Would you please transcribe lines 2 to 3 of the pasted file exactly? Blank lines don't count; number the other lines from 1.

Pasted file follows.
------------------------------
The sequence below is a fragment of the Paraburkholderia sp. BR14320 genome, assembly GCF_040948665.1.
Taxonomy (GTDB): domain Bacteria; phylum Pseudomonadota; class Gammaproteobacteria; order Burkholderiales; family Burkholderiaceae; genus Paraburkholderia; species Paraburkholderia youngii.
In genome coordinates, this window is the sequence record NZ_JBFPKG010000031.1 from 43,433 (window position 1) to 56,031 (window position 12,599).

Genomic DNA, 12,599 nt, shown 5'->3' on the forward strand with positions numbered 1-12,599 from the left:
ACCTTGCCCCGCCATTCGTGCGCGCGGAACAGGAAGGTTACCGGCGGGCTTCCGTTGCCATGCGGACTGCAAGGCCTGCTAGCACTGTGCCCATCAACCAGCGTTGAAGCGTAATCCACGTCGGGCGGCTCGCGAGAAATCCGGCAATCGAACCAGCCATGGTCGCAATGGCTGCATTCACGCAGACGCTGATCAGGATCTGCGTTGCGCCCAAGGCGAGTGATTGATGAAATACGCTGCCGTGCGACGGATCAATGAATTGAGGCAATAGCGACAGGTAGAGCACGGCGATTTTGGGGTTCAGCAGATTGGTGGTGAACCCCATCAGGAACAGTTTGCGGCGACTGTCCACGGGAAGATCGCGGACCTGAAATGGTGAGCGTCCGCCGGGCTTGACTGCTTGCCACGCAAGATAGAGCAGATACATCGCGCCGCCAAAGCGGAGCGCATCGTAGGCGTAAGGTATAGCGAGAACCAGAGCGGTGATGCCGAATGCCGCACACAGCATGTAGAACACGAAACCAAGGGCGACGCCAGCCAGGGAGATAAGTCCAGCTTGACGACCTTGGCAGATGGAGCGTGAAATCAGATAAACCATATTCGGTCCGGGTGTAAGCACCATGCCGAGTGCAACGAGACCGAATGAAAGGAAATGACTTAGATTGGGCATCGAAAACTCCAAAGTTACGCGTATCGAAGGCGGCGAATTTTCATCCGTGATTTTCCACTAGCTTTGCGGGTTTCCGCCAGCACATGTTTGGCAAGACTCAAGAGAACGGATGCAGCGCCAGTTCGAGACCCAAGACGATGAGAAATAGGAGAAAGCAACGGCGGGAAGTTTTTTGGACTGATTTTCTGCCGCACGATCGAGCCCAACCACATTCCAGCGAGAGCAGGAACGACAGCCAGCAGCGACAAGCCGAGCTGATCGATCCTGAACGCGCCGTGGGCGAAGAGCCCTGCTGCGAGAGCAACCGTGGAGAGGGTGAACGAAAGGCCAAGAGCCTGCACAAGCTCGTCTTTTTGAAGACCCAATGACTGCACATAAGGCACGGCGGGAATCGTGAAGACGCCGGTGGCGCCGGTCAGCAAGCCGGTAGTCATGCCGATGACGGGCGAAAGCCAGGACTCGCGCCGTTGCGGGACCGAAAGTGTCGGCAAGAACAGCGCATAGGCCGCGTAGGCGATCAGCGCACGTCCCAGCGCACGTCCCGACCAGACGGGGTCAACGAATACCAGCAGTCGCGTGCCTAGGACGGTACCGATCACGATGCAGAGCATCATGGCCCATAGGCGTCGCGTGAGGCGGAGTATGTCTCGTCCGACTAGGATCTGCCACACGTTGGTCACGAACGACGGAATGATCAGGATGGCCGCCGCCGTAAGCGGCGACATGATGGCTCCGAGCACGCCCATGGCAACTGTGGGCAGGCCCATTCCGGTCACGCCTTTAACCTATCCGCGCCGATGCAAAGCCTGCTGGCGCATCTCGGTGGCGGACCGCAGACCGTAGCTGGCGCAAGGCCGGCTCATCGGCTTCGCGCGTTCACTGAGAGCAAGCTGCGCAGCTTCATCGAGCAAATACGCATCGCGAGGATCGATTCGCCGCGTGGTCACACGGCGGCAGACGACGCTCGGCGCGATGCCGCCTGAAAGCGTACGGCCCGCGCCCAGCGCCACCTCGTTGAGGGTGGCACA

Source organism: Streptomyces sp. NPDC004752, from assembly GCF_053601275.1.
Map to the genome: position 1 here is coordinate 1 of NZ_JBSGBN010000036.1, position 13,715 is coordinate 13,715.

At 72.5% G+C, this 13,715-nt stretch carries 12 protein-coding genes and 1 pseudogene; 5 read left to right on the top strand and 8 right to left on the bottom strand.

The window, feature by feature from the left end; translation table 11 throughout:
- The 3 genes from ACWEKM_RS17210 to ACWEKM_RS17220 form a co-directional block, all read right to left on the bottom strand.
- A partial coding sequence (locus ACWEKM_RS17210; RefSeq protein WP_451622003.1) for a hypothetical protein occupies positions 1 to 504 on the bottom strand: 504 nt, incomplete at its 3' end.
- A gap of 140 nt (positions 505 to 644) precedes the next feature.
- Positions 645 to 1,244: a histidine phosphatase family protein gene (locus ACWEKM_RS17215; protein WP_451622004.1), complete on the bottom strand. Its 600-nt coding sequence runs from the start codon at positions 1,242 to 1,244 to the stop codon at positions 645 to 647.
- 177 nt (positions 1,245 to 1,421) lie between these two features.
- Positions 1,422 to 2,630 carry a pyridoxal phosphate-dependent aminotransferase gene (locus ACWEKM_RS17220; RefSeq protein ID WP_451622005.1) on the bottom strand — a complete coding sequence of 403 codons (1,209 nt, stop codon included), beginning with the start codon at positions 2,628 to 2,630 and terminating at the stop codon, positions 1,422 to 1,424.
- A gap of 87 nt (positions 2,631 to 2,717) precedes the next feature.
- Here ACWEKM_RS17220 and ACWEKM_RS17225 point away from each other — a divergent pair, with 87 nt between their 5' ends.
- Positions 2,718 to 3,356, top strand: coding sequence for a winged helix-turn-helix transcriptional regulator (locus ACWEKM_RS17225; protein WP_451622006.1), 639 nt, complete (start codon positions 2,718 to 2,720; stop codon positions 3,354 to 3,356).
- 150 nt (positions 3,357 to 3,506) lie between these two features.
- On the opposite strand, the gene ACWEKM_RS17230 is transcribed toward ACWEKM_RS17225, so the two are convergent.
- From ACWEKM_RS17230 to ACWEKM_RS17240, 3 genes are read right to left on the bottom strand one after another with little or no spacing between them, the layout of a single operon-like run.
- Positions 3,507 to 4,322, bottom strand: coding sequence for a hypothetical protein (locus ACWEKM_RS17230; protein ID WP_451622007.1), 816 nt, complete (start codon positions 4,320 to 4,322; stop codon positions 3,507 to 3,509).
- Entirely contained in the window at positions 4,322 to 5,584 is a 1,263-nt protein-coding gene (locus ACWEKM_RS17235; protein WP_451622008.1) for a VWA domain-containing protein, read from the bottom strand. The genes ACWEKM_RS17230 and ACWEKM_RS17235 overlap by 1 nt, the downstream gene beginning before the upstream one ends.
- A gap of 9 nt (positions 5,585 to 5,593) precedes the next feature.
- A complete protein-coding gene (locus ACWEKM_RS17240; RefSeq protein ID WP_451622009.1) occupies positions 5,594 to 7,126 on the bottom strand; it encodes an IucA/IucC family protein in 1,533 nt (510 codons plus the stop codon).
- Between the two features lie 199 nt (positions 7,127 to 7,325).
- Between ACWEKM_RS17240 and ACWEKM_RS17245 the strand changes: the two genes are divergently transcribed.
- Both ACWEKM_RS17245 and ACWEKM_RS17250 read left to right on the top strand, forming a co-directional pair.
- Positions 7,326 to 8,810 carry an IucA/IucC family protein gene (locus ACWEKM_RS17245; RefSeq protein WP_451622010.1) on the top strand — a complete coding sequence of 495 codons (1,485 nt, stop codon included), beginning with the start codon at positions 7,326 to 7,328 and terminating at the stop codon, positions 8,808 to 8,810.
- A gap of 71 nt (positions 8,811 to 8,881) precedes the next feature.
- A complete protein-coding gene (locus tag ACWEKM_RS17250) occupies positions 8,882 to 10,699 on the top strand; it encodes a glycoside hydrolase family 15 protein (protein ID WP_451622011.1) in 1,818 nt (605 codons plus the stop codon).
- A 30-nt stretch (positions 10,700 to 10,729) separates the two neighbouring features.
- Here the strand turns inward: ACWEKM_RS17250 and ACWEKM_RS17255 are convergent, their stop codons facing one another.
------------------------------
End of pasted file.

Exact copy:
Taxonomy (GTDB): domain Bacteria; phylum Pseudomonadota; class Gammaproteobacteria; order Burkholderiales; family Burkholderiaceae; genus Paraburkholderia; species Paraburkholderia youngii.
In genome coordinates, this window is the sequence record NZ_JBFPKG010000031.1 from 43,433 (window position 1) to 56,031 (window position 12,599).